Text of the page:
The All-American Rejects: The All-American Rejects (Dreamworks)

The Rejects (Tyson Ritter and Nick Wheeler) have ample voca and compositional skills, but Tim O’Heir has produced, mixed, and engineered this album straight to the seventh circle of TRL.

By Taylor Upchurch

For a pair of underage Oklahoma kids to even release a self-titled debut on Dreamworks is impressive. It’s a sign of possible massive stardom. Now it’s time for the All-American Rejects’ biggest obstacle: they’re young and letting Dreamworks put out an album for them.

The Rejects (Tyson Ritter and Nick Wheeler) have ample vocal and compositional skills, but Tim O’Heir has produced, mixed, and engineered this album straight to the seventh circle of TRL. It comes off as if the main influences are equal parts Blink 182 and Green Day (Blink 182 is influencing other bands now? God help us).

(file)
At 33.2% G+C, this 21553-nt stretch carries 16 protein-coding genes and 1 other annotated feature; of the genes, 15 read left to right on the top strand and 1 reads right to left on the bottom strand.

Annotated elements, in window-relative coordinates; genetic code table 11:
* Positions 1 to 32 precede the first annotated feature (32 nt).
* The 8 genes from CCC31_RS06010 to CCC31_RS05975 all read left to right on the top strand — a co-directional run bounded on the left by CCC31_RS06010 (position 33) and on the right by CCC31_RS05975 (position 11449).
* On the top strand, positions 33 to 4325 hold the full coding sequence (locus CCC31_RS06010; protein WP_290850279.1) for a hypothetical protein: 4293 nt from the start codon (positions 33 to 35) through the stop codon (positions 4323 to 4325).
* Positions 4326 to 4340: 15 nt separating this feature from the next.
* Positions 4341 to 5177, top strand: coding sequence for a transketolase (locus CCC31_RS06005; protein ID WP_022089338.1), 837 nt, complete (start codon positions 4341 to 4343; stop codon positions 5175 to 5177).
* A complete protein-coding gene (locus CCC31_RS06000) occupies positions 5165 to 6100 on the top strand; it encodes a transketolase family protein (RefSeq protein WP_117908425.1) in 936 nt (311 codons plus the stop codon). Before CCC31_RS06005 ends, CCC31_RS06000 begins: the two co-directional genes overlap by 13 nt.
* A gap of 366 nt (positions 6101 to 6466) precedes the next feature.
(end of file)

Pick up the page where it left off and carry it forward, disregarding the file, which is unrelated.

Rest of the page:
But don’t be fooled: there’s some interesting stuff going on here. A surprisingly searing guitar riff jumps up from nowhere toward the end of “Why Worry.” Inventive harmonies steal the show on “Don’t Look Back.” Nice small moments like these keep it worthwhile; there just need to be a few more of them.
Even for radio pop, there is a striking coexistence of sophisticated melody and junior-high lyrics. Sample: “Please speak slowly, my heart is learning/Teach me heartache, stop this burning.” Seriously. Couldn’t they have just listened to a little Pavement and tried again? Sub-question: in order for most bands to write songs like this, do they have to sit down and try to think like teenagers, or do they all still actually think like teenagers?

“Swing Swing” is supposed to be the album’s money shot. Really, I only say that because that’s what it says in the promotional press material, on MTV and the Point, and on the sticker on front of the CD case. I had a little trouble telling the difference myself. Here’s a depressing thing to say about a band: if they were packaged a little better, they’d be really terrific. Here’s hoping they run into the right people in the years ahead.

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